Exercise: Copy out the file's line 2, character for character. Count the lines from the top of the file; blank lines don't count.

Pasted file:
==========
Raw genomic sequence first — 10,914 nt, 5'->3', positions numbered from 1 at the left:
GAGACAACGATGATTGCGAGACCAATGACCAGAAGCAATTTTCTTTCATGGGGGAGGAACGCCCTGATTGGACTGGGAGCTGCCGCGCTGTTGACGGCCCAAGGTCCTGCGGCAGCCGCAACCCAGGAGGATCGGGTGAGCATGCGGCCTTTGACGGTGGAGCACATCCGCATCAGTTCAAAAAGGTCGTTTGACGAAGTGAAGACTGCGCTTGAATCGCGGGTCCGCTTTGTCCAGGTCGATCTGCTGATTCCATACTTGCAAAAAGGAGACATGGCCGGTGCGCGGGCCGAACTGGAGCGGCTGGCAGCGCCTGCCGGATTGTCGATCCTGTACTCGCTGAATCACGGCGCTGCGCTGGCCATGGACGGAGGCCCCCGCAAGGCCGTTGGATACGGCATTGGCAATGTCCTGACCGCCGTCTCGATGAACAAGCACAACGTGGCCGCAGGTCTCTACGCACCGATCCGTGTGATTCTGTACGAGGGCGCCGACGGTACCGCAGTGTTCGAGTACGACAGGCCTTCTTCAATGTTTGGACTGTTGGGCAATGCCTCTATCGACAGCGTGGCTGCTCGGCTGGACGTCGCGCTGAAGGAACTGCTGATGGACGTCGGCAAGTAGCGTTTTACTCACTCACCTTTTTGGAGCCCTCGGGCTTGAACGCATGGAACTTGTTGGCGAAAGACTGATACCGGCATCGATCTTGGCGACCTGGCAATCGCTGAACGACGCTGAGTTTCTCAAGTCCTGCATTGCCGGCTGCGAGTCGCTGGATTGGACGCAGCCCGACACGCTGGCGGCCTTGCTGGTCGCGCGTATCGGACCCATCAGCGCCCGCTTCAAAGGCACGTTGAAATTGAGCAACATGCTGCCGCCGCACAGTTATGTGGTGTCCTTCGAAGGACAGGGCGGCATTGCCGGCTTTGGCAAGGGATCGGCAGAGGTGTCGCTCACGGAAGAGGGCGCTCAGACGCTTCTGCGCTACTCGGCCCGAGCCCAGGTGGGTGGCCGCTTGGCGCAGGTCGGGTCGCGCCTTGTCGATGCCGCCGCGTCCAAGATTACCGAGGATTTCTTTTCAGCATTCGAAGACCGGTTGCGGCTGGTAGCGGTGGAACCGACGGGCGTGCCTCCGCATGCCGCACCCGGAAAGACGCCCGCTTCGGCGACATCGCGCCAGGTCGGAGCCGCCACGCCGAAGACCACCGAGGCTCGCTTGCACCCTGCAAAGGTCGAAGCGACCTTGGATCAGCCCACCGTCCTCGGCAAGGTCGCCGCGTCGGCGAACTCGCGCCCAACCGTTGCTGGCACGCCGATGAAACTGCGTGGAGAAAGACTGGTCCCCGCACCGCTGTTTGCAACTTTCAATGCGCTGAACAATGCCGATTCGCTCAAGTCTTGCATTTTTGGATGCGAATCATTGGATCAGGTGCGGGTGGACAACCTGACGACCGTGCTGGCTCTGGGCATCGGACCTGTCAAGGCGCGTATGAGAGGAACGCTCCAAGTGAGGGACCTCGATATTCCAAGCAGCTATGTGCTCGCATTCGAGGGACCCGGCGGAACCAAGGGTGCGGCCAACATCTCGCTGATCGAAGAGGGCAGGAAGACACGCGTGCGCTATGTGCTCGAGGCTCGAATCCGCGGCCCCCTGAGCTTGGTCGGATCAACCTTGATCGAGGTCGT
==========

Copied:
GAGACAACGATGATTGCGAGACCAATGACCAGAAGCAATTTTCTTTCATGGGGGAGGAACGCCCTGATTGGACTGGGAGCTGCCGCGCTGTTGACGGCCCAAGGTCCTGCGGCAGCCGCAACCCAGGAGGATCGGGTGAGCATGCGGCCTTTGACGGTGGAGCACATCCGCATCAGTTCAAAAAGGTCGTTTGACGAAGTGAAGACTGCGCTTGAATCGCGGGTCCGCTTTGTCCAGGTCGATCTGCTGATTCCATACTTGCAAAAAGGAGACATGGCCGGTGCGCGGGCCGAACTGGAGCGGCTGGCAGCGCCTGCCGGATTGTCGATCCTGTACTCGCTGAATCACGGCGCTGCGCTGGCCATGGACGGAGGCCCCCGCAAGGCCGTTGGATACGGCATTGGCAATGTCCTGACCGCCGTCTCGATGAACAAGCACAACGTGGCCGCAGGTCTCTACGCACCGATCCGTGTGATTCTGTACGAGGGCGCCGACGGTACCGCAGTGTTCGAGTACGACAGGCCTTCTTCAATGTTTGGACTGTTGGGCAATGCCTCTATCGACAGCGTGGCTGCTCGGCTGGACGTCGCGCTGAAGGAACTGCTGATGGACGTCGGCAAGTAGCGTTTTACTCACTCACCTTTTTGGAGCCCTCGGGCTTGAACGCATGGAACTTGTTGGCGAAAGACTGATACCGGCATCGATCTTGGCGACCTGGCAATCGCTGAACGACGCTGAGTTTCTCAAGTCCTGCATTGCCGGCTGCGAGTCGCTGGATTGGACGCAGCCCGACACGCTGGCGGCCTTGCTGGTCGCGCGTATCGGACCCATCAGCGCCCGCTTCAAAGGCACGTTGAAATTGAGCAACATGCTGCCGCCGCACAGTTATGTGGTGTCCTTCGAAGGACAGGGCGGCATTGCCGGCTTTGGCAAGGGATCGGCAGAGGTGTCGCTCACGGAAGAGGGCGCTCAGACGCTTCTGCGCTACTCGGCCCGAGCCCAGGTGGGTGGCCGCTTGGCGCAGGTCGGGTCGCGCCTTGTCGATGCCGCCGCGTCCAAGATTACCGAGGATTTCTTTTCAGCATTCGAAGACCGGTTGCGGCTGGTAGCGGTGGAACCGACGGGCGTGCCTCCGCATGCCGCACCCGGAAAGACGCCCGCTTCGGCGACATCGCGCCAGGTCGGAGCCGCCACGCCGAAGACCACCGAGGCTCGCTTGCACCCTGCAAAGGTCGAAGCGACCTTGGATCAGCCCACCGTCCTCGGCAAGGTCGCCGCGTCGGCGAACTCGCGCCCAACCGTTGCTGGCACGCCGATGAAACTGCGTGGAGAAAGACTGGTCCCCGCACCGCTGTTTGCAACTTTCAATGCGCTGAACAATGCCGATTCGCTCAAGTCTTGCATTTTTGGATGCGAATCATTGGATCAGGTGCGGGTGGACAACCTGACGACCGTGCTGGCTCTGGGCATCGGACCTGTCAAGGCGCGTATGAGAGGAACGCTCCAAGTGAGGGACCTCGATATTCCAAGCAGCTATGTGCTCGCATTCGAGGGACCCGGCGGAACCAAGGGTGCGGCCAACATCTCGCTGATCGAAGAGGGCAGGAAGACACGCGTGCGCTATGTGCTCGAGGCTCGAATCCGCGGCCCCCTGAGCTTGGTCGGATCAACCTTGATCGAGGTCGT